PhD student Elie Libbos with advisor A. Banerjee

High power density, high efficiency, and inexpensive drivetrain operating over a wide speed range are critical for future electric vehicles (EV). The induction machine (IM) offers a cost-effective and reliable alternative to permanent magnet-based solutions. A multi-leg drive (more than three phases) can reconfigure the machine to various pole counts to extend its speed range and opens a new design space for EV applications. Our proposed 18-leg drive can meet the torque requirement at base and maximum speed with 50% less rating compared to a conventional drive, as shown in Fig. 1.The proposed variable-pole IM system improves efficiency and power density.

Fig. 1. Comparison of torque-speed characteristic of 18-lrg/variable-pole and 3-leg/fixed-pole. The same IM has higher torque capability at maximum speed when the 18-leg drive is used to vary the IM pole count.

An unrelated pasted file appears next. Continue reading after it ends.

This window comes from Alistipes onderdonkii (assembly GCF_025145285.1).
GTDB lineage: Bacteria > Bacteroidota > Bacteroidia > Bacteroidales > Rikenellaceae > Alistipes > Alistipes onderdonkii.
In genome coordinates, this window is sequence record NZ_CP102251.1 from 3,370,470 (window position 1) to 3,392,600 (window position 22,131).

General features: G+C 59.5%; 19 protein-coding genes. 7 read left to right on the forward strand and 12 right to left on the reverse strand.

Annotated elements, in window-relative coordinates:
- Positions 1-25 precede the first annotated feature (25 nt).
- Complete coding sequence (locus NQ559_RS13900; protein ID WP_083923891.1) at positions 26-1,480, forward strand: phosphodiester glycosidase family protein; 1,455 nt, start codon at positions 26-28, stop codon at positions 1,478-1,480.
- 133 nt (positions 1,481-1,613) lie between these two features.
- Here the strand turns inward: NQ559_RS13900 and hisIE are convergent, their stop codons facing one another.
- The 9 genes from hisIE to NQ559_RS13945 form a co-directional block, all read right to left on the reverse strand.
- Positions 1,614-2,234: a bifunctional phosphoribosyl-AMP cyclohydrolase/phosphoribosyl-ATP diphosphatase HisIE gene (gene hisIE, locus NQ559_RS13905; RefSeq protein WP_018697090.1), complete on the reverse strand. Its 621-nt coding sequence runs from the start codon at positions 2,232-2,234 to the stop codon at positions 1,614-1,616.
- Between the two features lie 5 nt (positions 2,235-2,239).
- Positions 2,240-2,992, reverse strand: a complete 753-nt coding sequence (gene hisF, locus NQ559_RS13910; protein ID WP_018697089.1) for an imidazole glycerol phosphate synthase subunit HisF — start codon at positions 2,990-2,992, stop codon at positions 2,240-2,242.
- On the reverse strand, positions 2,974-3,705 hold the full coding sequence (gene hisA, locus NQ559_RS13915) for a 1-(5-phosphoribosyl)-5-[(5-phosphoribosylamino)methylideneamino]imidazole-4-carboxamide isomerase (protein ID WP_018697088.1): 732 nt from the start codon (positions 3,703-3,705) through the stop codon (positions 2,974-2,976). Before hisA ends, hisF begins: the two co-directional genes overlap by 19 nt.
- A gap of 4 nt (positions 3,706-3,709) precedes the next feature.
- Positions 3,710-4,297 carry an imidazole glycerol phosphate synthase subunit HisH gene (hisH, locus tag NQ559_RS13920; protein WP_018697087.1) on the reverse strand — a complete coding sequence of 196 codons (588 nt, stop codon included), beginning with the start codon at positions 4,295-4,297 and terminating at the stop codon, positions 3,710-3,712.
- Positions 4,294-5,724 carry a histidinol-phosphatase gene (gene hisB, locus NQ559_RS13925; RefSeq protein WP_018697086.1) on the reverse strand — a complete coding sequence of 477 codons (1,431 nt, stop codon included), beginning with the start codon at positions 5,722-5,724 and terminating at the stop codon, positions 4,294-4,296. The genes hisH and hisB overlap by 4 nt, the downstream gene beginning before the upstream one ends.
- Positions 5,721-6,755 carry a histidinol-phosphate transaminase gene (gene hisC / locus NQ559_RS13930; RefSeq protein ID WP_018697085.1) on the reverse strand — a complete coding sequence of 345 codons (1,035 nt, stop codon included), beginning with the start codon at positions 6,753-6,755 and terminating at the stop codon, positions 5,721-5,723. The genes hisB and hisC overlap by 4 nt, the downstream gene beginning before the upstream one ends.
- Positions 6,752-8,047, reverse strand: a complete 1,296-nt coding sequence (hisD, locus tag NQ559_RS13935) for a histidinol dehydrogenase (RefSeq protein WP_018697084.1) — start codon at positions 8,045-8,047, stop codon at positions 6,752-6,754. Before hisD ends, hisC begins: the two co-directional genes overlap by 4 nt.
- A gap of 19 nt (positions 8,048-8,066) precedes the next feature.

Figure 2-a shows our experimental setup. An 18-leg GaN-based inverter is used to drive a 36-slot toroidally wound IM with access to each of its individual slots. This setup allows us to reconfigure the IM to various pole counts (2-, 4-, 6-poles). A Zedboard FPGA is used to control the converter and create a user-friendly interface. Figure 2-b shows our experimental loss reduction achieved by using our proposed 18-leg drive compared to a conventional 3-leg drive. Loss reduction  is most significant at partial load, where an EV drivetrain operates for a predominant period of any drive cycle.

Fig. 2. (a) Experimental setup with the 36-slot toroidally wound IM driven by two 9-phase GaN-based inverter modules.

Fig.2. (b) Experimental loss reduction with 18-leg variable-pole drive.